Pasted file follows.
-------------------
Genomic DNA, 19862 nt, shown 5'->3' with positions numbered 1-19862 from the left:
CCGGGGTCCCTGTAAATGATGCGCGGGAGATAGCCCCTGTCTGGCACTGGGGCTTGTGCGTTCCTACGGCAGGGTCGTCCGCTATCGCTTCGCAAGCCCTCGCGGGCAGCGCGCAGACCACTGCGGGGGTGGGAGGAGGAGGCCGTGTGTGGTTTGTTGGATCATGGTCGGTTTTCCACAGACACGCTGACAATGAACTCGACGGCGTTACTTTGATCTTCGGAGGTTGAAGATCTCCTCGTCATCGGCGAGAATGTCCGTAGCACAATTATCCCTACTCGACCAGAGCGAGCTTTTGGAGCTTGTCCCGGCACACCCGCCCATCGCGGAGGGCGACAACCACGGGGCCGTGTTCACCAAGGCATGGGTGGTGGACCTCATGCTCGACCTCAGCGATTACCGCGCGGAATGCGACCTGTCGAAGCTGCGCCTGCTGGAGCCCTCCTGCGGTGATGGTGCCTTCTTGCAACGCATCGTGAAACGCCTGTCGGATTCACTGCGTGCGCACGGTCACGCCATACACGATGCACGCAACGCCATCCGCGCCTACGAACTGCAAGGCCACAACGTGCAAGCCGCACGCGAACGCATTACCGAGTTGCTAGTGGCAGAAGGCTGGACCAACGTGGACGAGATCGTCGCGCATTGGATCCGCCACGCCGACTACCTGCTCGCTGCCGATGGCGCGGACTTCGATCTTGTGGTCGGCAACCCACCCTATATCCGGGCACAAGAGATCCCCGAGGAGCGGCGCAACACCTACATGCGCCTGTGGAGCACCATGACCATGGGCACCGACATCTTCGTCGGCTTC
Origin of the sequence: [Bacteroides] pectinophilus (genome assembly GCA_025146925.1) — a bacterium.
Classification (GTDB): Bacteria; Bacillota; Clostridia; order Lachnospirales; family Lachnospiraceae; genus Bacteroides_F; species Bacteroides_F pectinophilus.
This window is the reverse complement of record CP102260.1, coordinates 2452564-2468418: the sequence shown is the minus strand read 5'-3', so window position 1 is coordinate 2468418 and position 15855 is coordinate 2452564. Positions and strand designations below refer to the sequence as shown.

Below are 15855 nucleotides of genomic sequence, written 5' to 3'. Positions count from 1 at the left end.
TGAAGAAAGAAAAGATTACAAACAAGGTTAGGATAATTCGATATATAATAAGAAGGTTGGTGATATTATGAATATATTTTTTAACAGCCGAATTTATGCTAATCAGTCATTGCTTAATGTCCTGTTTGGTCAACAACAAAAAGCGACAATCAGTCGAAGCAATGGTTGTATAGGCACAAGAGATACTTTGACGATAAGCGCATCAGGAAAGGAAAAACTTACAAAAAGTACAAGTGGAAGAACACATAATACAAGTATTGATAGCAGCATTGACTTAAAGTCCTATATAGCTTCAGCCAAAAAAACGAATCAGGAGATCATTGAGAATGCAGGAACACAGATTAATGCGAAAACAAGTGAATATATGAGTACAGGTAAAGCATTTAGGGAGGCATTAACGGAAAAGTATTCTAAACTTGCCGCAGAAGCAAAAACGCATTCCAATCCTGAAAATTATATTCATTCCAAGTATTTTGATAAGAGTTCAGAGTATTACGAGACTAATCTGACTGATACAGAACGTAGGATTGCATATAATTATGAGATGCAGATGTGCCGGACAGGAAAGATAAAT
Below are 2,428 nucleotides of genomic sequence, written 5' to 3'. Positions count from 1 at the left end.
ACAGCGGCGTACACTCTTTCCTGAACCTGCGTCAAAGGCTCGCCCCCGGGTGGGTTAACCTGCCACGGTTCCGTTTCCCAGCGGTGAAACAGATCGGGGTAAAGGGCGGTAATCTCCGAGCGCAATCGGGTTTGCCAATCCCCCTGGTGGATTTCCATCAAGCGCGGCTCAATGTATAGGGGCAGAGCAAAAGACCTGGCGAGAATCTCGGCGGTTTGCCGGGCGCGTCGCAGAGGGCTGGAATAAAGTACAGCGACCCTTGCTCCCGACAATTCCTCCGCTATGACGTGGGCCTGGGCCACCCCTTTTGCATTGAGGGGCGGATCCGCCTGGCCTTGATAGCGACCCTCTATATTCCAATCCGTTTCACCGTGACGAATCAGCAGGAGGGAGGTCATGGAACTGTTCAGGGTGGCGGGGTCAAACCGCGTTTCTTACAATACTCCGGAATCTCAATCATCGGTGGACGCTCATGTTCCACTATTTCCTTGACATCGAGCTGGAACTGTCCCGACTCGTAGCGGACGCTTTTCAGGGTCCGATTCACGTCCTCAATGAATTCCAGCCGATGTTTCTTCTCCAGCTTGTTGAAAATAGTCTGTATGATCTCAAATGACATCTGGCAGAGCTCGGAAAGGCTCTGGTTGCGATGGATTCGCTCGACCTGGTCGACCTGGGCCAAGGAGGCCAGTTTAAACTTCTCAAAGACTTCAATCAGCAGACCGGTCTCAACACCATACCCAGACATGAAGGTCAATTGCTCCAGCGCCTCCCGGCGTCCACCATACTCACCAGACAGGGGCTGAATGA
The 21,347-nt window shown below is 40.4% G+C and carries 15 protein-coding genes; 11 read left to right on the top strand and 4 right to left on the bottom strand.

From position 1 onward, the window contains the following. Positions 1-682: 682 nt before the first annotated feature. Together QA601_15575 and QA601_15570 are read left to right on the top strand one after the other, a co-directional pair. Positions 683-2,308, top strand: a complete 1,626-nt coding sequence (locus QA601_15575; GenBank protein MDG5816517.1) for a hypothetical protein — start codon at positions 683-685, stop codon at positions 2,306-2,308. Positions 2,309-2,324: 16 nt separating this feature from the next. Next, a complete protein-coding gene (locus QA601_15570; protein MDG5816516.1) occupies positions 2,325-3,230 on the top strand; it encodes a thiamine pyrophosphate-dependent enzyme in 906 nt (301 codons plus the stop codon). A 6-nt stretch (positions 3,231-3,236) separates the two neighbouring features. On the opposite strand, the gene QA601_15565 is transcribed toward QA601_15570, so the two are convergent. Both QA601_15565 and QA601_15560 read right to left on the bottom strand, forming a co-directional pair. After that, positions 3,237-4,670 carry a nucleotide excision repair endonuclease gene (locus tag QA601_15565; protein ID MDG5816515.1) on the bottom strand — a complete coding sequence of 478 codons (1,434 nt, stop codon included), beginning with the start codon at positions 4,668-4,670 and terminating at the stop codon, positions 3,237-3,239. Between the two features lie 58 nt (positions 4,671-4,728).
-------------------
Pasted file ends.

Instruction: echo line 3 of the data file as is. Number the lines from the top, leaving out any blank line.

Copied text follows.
Origin of the sequence: [Bacteroides] pectinophilus (genome assembly GCA_025146925.1) — a bacterium.